DeLeo seeks task force on integrity
Would review laws on conduct of public officials, lobbyists
STATE HOUSE NEWS SERVICE
HOUSE SPEAKER ROBERT DELEO is mounting a push to create a Task Force on Integrity in State and Local Government, which would look at the laws governing the conduct of public officials and lobbyists as well as financial disclosure and campaign finance statutes.
According to a copy of a resolve DeLeo is sponsoring, the 11-member task force would be helmed by the chairs of the House and Senate Ethics committees — Rep. Christopher Markey of Dartmouth and Sen. Cynthia Creem of Newton.
The panel would also look at conflict of interest laws and the regulations of the State Ethics Commission.
The resolve is silent on whether public hearings would be held.
Other members of the task force would include Attorney General Maura Healey or her designee; a member of the House Committee on Ethics appointed by House Minority Leader Brad Jones; a member of the Senate Committee on Ethics appointed by Minority Leader Bruce Tarr; Lon Povich, Gov. Baker’s chief legal counsel; Jim Kennedy, chief legal counsel to the House; Jennifer Miller, chief legal counsel to the Senate; and three members with expertise on issues relating to ethics, public integrity or campaign finance. Gov. Charlie Baker, Senate President Stanley Rosenberg, and DeLeo would each get to appoint one of the experts.
DeLeo in February said top elected officials were behind a plan to create a task force to review ethics laws and propose changes. After meeting with Baker, Rosenberg and Lt. Gov. Karyn Polito, DeLeo said the group first discussed creating a task force in 2015.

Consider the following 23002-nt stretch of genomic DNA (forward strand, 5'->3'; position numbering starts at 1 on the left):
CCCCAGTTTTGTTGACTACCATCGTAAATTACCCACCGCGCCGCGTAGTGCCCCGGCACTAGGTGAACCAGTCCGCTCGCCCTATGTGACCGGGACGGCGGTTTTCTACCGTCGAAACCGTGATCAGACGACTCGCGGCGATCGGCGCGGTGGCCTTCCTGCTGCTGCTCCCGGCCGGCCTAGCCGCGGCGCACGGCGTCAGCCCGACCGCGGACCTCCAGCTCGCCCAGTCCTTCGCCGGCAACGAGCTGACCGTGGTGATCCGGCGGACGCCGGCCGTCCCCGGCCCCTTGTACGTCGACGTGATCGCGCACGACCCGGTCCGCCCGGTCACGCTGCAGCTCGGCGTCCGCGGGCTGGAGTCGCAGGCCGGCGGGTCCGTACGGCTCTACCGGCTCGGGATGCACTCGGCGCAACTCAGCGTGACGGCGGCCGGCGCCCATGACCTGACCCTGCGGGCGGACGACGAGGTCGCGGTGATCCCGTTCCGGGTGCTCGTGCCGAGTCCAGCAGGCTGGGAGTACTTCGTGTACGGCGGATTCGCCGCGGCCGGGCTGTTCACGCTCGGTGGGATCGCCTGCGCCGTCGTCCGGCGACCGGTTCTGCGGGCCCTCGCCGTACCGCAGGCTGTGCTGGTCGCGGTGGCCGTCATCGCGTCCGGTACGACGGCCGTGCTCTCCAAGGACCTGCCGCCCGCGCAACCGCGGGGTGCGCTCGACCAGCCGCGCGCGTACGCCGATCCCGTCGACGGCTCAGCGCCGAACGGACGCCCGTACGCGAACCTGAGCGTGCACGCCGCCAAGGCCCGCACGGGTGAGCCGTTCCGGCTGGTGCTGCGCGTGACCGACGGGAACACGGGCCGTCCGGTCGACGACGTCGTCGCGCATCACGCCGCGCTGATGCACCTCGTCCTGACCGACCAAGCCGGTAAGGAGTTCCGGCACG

“It’s to review all of the conflict of interest laws, ethics laws, that we have in the commonwealth with the idea that some may be strengthened because they haven’t been looked at for a period of time, some may have to be updated, again, because they haven’t been looked at in a period of time, and some have to be clarified actually,” DeLeo said on Feb. 29.Rosenberg said in February that he has been in favor of looking at ethics laws “for a while” and was on board with DeLeo’s task force idea.
“I think there is a lot of confusion in the law and I think it’s a moving target,” Rosenberg said. “In private meetings with the Ethics Commission last year and the year before we had wide-ranging discussions and by the time the conversations were over members were more confused about what was allowed and not allowed under the law and regulations than before the discussion took place.” He added, “It’s time to take a deep dive and find out what we need to do to clarify these rules and maybe statutes, statutes and maybe rules.”